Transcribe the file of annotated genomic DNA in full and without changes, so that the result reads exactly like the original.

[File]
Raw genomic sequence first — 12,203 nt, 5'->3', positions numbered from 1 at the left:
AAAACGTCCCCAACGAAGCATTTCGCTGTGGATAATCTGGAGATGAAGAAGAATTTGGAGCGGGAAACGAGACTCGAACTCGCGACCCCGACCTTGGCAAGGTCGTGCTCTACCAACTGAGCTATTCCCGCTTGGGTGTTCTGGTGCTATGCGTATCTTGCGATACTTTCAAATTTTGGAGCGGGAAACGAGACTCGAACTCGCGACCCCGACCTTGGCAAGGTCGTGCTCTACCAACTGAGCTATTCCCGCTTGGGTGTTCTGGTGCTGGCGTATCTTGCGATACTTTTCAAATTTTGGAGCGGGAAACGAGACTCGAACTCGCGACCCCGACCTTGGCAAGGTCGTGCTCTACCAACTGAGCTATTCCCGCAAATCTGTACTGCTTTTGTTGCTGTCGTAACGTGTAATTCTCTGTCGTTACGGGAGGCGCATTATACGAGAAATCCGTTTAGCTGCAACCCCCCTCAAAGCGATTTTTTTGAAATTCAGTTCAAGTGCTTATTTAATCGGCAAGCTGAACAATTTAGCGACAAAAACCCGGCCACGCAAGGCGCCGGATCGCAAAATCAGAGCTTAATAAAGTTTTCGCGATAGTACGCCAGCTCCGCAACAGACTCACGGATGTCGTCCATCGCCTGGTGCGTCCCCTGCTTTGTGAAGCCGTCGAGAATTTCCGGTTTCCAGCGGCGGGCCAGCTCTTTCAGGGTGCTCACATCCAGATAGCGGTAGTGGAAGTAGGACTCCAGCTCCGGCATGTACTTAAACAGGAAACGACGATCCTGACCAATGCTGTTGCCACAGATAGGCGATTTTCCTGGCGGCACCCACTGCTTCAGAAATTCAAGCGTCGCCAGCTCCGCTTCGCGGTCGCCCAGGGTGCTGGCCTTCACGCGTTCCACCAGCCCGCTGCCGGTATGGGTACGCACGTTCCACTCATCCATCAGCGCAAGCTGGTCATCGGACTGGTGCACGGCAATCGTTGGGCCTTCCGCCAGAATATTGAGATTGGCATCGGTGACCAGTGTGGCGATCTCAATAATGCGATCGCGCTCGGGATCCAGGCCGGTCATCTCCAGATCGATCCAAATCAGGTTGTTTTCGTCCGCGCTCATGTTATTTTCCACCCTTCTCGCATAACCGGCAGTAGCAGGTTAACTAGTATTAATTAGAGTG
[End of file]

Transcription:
Raw genomic sequence first — 12,203 nt, 5'->3', positions numbered from 1 at the left:
AAAACGTCCCCAACGAAGCATTTCGCTGTGGATAATCTGGAGATGAAGAAGAATTTGGAGCGGGAAACGAGACTCGAACTCGCGACCCCGACCTTGGCAAGGTCGTGCTCTACCAACTGAGCTATTCCCGCTTGGGTGTTCTGGTGCTATGCGTATCTTGCGATACTTTCAAATTTTGGAGCGGGAAACGAGACTCGAACTCGCGACCCCGACCTTGGCAAGGTCGTGCTCTACCAACTGAGCTATTCCCGCTTGGGTGTTCTGGTGCTGGCGTATCTTGCGATACTTTTCAAATTTTGGAGCGGGAAACGAGACTCGAACTCGCGACCCCGACCTTGGCAAGGTCGTGCTCTACCAACTGAGCTATTCCCGCAAATCTGTACTGCTTTTGTTGCTGTCGTAACGTGTAATTCTCTGTCGTTACGGGAGGCGCATTATACGAGAAATCCGTTTAGCTGCAACCCCCCTCAAAGCGATTTTTTTGAAATTCAGTTCAAGTGCTTATTTAATCGGCAAGCTGAACAATTTAGCGACAAAAACCCGGCCACGCAAGGCGCCGGATCGCAAAATCAGAGCTTAATAAAGTTTTCGCGATAGTACGCCAGCTCCGCAACAGACTCACGGATGTCGTCCATCGCCTGGTGCGTCCCCTGCTTTGTGAAGCCGTCGAGAATTTCCGGTTTCCAGCGGCGGGCCAGCTCTTTCAGGGTGCTCACATCCAGATAGCGGTAGTGGAAGTAGGACTCCAGCTCCGGCATGTACTTAAACAGGAAACGACGATCCTGACCAATGCTGTTGCCACAGATAGGCGATTTTCCTGGCGGCACCCACTGCTTCAGAAATTCAAGCGTCGCCAGCTCCGCTTCGCGGTCGCCCAGGGTGCTGGCCTTCACGCGTTCCACCAGCCCGCTGCCGGTATGGGTACGCACGTTCCACTCATCCATCAGCGCAAGCTGGTCATCGGACTGGTGCACGGCAATCGTTGGGCCTTCCGCCAGAATATTGAGATTGGCATCGGTGACCAGTGTGGCGATCTCAATAATGCGATCGCGCTCGGGATCCAGGCCGGTCATCTCCAGATCGATCCAAATCAGGTTGTTTTCGTCCGCGCTCATGTTATTTTCCACCCTTCTCGCATAACCGGCAGTAGCAGGTTAACTAGTATTAATTAGAGTG